Thursday, December 1, 2011

Jacob 6-7

1. 6:3 "their own place" reminds me of the line from Paradise Lost: "Better to reign in Hell, than serve in Heaven."

2. It seems like all this section (Jacob 4-6) is written and not spoken, and Jacob keeps addressing his "beloved brethren".  Who is talking to?  In light of 4:17, it feels to me like he's addressing "the Jews" in 6:4ff -- God is merciful to all of Israel, root and branch; God is patent (Jacob 5), so repent; will you reject the prophecies you had of Christ?

3. 6:11-13 is a quick dash of temple imagery.  Strait gate; be wise; Day of the Lord.

4. 7:1 Sherem seems to have come from somewhere else.  Is he from the Lamanite / Lemuelite group, bringing their Deuteronomist ideas to the erring Nephites?  If so, his people might have seen him as a missionary (7:3) and a martyr.

5. 7:10-11 tie us back into the previous chapter, 6:8 -- if you read the scriptures and don't see Christ in them, you're missing the point.  Maybe 4-7 is all together one unit, and that's the point.  So maybe Jacob's "beloved brethren" include presumed or actual Lamanite / Lemuelite readers.

6. 7:12 ties together the two great visions of 1 Nephi: if there is no atonement (chapters 11-14), then all men are lost (chapter 8).

7. Remember that on the Day of Atonement, as the Name is pronounced, everyone falls down.  In 7:21, at Sherem's confession, the power of God is made manifest, and it knocks everyone down.

8. 7:23 "peace" and "the love of God" are restored.  Remember that the "love of God" is an image from 1 Nephi 11, and is associated with the tree and the plain and precious things.

"Peace," "shalom" in Hebrew, is an interesting word.  Its three-letter root is SH-L-M, which gives us various words, expressing coming to an end, staying healthy, making amends, repaying or rewarding, and completing or becoming complete.  When Matthew 5:48 urges us to be "perfect", it uses the Greek word "teleioi" for "perfect", a word that embodies many of the same meanings and can specifically refer to someone who is initiated, someone who has been through the mysteries, learned the secret doctrines and is a temple insider (in LDS parlance, "endowed").  "Peaceful" would be a Hebrew-English equivalent, and "peace" would be a word that means something equivalent to "mysteries" or "temple blessings".  In this context, Isaiah 48:22 (there is no "peace" unto the wicked) is interesting, and, in fact, has already been quoted by Nephi (1 Nephi 20) in his temple-rich writings.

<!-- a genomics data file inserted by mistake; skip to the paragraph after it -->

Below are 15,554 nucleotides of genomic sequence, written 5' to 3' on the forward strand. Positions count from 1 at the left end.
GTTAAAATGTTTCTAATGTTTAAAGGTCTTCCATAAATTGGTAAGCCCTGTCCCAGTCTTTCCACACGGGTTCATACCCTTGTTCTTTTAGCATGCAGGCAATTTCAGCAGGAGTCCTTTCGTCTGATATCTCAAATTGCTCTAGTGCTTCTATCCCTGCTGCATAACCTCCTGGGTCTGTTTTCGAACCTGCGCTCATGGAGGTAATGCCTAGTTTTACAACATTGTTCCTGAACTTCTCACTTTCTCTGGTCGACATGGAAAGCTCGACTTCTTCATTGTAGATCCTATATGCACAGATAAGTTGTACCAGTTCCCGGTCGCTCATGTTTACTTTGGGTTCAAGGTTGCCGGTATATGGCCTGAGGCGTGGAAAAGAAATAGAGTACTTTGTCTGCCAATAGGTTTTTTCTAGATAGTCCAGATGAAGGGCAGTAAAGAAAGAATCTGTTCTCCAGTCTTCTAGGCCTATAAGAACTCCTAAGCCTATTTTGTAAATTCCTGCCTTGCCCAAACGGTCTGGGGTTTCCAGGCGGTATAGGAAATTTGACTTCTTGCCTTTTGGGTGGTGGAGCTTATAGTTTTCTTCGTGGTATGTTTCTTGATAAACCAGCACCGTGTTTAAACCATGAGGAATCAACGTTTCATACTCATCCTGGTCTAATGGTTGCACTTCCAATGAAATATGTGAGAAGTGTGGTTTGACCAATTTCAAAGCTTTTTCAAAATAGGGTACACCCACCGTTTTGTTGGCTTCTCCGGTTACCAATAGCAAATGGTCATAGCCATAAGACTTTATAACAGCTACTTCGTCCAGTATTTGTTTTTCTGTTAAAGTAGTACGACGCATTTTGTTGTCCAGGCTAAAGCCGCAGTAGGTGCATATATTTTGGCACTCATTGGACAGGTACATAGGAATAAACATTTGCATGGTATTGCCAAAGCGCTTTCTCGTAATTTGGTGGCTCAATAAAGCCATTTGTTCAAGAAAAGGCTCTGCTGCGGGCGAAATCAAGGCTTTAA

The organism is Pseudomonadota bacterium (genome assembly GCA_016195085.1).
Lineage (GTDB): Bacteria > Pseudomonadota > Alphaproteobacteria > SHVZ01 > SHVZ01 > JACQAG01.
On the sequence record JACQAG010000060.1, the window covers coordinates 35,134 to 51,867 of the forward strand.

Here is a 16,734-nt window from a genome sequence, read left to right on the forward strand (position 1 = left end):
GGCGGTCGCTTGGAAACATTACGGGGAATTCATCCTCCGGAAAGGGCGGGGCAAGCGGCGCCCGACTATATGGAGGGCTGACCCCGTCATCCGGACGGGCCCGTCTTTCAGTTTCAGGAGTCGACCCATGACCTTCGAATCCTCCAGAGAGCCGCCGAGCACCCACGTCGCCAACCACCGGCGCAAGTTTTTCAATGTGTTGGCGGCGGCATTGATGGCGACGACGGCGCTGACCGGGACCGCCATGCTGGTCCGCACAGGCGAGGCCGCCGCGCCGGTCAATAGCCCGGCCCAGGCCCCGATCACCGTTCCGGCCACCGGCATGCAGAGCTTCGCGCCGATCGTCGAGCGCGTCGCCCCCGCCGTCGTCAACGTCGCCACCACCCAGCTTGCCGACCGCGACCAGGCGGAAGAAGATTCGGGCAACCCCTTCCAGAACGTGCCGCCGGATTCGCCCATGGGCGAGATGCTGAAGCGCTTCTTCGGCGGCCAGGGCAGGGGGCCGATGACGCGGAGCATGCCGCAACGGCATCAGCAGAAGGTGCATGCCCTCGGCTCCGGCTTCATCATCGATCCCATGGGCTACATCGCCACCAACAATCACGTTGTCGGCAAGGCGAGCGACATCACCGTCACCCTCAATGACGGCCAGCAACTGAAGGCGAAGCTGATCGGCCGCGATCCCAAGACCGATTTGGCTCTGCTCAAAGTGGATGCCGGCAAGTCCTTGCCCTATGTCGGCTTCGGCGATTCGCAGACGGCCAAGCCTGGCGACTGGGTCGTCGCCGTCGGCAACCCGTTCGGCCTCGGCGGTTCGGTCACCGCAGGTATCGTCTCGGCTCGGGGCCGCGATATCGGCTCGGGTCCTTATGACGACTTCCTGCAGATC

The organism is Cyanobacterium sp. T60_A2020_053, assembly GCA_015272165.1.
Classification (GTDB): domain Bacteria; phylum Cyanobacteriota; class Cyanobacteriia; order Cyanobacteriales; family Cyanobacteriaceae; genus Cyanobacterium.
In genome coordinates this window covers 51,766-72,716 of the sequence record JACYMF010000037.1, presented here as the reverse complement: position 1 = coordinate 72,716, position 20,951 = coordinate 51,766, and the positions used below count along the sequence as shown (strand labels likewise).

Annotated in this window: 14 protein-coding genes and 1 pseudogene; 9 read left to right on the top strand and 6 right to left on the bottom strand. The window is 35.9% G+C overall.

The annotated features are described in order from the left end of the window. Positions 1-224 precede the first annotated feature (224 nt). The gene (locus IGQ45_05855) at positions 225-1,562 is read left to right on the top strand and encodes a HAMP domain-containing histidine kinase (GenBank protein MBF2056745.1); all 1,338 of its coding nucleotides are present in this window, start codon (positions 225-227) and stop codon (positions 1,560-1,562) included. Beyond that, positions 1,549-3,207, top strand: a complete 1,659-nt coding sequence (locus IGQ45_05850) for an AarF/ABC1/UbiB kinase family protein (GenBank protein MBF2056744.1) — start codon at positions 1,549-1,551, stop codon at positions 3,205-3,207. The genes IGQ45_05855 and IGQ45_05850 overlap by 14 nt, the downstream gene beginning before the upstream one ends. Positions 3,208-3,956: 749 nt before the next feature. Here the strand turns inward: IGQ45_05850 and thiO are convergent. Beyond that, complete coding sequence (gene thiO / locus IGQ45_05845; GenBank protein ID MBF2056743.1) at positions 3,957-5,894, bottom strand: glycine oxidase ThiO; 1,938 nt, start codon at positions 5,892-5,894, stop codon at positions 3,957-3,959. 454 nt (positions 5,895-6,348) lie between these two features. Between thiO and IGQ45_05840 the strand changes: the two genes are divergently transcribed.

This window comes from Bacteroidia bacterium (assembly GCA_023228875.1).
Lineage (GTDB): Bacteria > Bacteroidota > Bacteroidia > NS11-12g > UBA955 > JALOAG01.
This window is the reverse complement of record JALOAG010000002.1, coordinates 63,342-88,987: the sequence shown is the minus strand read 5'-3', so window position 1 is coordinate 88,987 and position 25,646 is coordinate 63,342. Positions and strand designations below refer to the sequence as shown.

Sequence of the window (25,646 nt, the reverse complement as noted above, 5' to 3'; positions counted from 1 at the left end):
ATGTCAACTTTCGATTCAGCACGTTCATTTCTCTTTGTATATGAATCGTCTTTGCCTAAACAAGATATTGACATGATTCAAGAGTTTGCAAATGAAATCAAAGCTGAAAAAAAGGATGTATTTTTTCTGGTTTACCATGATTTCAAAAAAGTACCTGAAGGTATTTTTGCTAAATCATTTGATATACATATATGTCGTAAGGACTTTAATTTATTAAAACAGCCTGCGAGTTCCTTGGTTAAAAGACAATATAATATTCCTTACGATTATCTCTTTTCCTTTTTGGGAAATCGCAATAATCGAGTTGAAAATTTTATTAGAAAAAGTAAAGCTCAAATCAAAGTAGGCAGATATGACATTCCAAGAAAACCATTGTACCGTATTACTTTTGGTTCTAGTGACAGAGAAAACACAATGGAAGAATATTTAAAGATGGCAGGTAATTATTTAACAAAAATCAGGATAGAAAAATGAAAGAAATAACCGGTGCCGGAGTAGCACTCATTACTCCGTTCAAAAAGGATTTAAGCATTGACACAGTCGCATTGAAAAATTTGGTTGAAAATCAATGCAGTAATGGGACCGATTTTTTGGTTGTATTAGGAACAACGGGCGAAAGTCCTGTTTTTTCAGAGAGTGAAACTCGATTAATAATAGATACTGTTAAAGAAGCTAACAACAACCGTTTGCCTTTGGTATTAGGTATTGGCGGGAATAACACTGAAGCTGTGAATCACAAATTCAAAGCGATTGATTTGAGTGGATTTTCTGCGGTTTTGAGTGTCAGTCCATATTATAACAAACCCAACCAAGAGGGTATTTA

So, to recap: Sherem comes seeking to overthrow the "doctrine of Christ", which we've learned from Nephi includes various stages that lead one to speaking with the tongues of angels (2 Nephi 31:2, 13-14), which we know from Isaiah means being in the holy of holies (2 Nephi 16:2-4).  Sherem works hard and has some success (7:3).  After he's defeated and dies, "peace" and "the love of God" return.  Yeah, Joseph Smith stuck his face into a hat and made that up.  Ha!

9. With Sherem's mission having been foiled, Jacob immediately talks about the countermissions he sent back to the Lamanites (7:24).


  1. If the Lamanites did have a Deuteronomist bent, this must have been a swan song...once you get to Mosiah/Alma religion appears to be an abstract concept to them.

    While the dueling missionaries is a nice plot-line, Sherem was likely a Nephite who could easily win the favor of the Nephite masses. Corrupt Nephites leading fellow Nephites astray is a strong theme in the BOM.

  2. I think this was the Deuteronomist swan song, maybe an intense flowering before the end. Subsequent "dissidents" have very different flavors.

    I think 7:1 tells us that Sherem wasn't a Nephite.

  3. I have a different view on the entire situation. I do not think that Sherem was either a Nephite or a Lamanite. I think that he came from an external body of people.
    Jacob was the direct son of Lehi which means, assuming an extremely high degree of longevity, that at most three generations could've passed between the time that the entire family landed in the New World. And with only 3 generations passing, even considering high fertility rates of upwards of 10 children per woman, and a slightly more female population then male population. The entire population of Lehi's descendents after three generations is likely not to have exceeded 3000-4000.
    With 4000 individuals as a max being distributed across a variety age groups it is probably realistic to imagine that there was only 1000 individuals above the age of 35 that might be considered of an adult population with enough education to be conducting himself in the way described.
    Given the fact that Sherem is male, this reduces the number of people possible to around 400 or less individuals. It's highly unlikely that Jacob would have been unfamiliar with this person as a adult male descendent from Lehi.
    It is conceivable that as the patriarch of the family that Jacob would be familiar at least if not intimately knowledgable of every adult male descendent from his father at the time of his death whether Nephite or Lamenite.
    Which leads me conclude that in all likelihood, considering the introduction given in 7:1, Sherem came from an outside body of people that were interacting with the descendents of Lehi and had learned their language.

  4. Sorenson wrote a classic article for I think the very first Journal of Book of Mormon Studies on Nephite demographics, and touched on this point.

    Odd, though, to think that Sherem would be a Gentile of some sort, because it would have to mean that his people adopted the Law of Moses.

  5. I see that I did comment, Brent. Ha! (Mind like a steel sieve, me.) Do you read 7:1 differently?